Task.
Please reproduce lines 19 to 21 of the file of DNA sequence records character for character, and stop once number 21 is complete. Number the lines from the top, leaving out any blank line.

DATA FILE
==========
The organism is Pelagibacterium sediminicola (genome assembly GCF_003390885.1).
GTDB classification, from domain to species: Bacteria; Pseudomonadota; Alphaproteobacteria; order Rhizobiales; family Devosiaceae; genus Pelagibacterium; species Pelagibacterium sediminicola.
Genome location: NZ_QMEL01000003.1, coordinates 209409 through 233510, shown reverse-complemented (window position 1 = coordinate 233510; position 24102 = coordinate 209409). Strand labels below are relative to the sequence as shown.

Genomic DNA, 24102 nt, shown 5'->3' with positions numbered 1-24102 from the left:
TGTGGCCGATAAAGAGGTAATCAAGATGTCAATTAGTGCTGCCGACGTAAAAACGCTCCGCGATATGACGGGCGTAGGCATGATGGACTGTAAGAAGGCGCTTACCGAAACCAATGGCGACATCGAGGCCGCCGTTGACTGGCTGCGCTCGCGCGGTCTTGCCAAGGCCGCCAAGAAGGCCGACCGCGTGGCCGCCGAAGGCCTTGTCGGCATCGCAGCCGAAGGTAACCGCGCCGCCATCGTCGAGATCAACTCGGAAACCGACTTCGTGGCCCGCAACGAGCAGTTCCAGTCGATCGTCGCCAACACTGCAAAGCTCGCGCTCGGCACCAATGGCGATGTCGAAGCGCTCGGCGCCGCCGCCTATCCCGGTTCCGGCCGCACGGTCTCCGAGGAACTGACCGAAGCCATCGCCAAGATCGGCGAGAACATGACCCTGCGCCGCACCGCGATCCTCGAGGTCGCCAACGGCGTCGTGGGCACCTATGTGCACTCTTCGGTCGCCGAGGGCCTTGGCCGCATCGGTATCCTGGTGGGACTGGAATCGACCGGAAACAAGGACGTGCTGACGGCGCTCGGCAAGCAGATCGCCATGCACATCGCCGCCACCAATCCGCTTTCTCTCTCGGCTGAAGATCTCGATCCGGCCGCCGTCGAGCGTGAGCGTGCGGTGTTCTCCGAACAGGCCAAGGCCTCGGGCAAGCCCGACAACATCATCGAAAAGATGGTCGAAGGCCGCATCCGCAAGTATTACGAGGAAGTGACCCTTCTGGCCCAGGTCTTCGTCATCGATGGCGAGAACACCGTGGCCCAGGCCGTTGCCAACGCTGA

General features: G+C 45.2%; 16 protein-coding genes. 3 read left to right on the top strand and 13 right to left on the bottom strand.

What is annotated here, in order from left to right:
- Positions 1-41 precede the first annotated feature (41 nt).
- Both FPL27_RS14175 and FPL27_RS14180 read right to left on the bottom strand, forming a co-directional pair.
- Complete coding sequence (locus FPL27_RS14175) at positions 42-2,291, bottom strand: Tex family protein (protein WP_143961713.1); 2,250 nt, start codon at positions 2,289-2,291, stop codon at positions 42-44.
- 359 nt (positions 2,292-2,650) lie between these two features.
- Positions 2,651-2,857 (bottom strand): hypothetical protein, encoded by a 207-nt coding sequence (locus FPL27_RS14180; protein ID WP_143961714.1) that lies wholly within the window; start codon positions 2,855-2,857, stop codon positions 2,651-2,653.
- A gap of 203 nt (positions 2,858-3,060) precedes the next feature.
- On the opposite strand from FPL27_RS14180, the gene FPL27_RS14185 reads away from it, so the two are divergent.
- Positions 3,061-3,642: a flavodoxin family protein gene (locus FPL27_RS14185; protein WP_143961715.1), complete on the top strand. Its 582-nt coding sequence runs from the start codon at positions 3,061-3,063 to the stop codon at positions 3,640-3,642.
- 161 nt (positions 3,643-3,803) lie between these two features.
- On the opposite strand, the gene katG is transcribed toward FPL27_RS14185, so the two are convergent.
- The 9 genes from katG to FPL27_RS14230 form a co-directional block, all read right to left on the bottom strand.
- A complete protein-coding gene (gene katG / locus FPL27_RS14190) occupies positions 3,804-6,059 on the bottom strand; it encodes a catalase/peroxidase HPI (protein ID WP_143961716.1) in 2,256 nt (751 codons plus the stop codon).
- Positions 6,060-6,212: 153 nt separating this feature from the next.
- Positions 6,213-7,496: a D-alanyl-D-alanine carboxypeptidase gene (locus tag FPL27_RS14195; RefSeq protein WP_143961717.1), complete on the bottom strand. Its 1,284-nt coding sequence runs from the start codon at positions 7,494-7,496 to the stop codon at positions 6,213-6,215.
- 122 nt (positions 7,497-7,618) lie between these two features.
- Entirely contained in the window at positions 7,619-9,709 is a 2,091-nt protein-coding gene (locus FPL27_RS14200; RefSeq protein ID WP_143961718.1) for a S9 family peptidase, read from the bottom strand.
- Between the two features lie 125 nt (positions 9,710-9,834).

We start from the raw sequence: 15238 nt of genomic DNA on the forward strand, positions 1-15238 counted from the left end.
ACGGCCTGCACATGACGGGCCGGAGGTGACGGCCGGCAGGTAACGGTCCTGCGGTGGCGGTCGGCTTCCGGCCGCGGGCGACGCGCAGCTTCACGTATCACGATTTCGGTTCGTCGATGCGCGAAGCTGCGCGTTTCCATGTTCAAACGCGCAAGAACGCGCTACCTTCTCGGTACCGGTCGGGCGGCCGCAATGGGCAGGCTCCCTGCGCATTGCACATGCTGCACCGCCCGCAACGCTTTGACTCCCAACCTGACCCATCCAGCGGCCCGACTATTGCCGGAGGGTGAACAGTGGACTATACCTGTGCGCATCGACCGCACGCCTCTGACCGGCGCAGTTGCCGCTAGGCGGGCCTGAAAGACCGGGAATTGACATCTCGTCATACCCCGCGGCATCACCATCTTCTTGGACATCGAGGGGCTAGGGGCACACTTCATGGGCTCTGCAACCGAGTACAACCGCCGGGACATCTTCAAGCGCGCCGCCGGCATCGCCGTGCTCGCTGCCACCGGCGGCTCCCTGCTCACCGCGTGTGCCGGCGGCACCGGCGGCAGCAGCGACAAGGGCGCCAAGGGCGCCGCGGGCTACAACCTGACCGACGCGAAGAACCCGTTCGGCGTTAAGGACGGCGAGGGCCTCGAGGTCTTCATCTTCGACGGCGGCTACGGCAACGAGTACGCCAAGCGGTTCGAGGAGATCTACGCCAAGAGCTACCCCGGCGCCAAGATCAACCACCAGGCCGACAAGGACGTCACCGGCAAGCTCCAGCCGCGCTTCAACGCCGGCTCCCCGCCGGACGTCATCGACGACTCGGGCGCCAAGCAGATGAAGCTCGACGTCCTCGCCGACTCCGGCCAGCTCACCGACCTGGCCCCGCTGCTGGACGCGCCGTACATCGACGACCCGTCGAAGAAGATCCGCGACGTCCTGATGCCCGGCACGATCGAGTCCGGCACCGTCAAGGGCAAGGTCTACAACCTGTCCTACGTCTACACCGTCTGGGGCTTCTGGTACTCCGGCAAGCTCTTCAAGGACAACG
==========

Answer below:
- A complete protein-coding gene (gene katG / locus FPL27_RS14190) occupies positions 3,804-6,059 on the bottom strand; it encodes a catalase/peroxidase HPI (protein ID WP_143961716.1) in 2,256 nt (751 codons plus the stop codon).
- Positions 6,060-6,212: 153 nt separating this feature from the next.
- Positions 6,213-7,496: a D-alanyl-D-alanine carboxypeptidase gene (locus tag FPL27_RS14195; RefSeq protein WP_143961717.1), complete on the bottom strand. Its 1,284-nt coding sequence runs from the start codon at positions 7,494-7,496 to the stop codon at positions 6,213-6,215.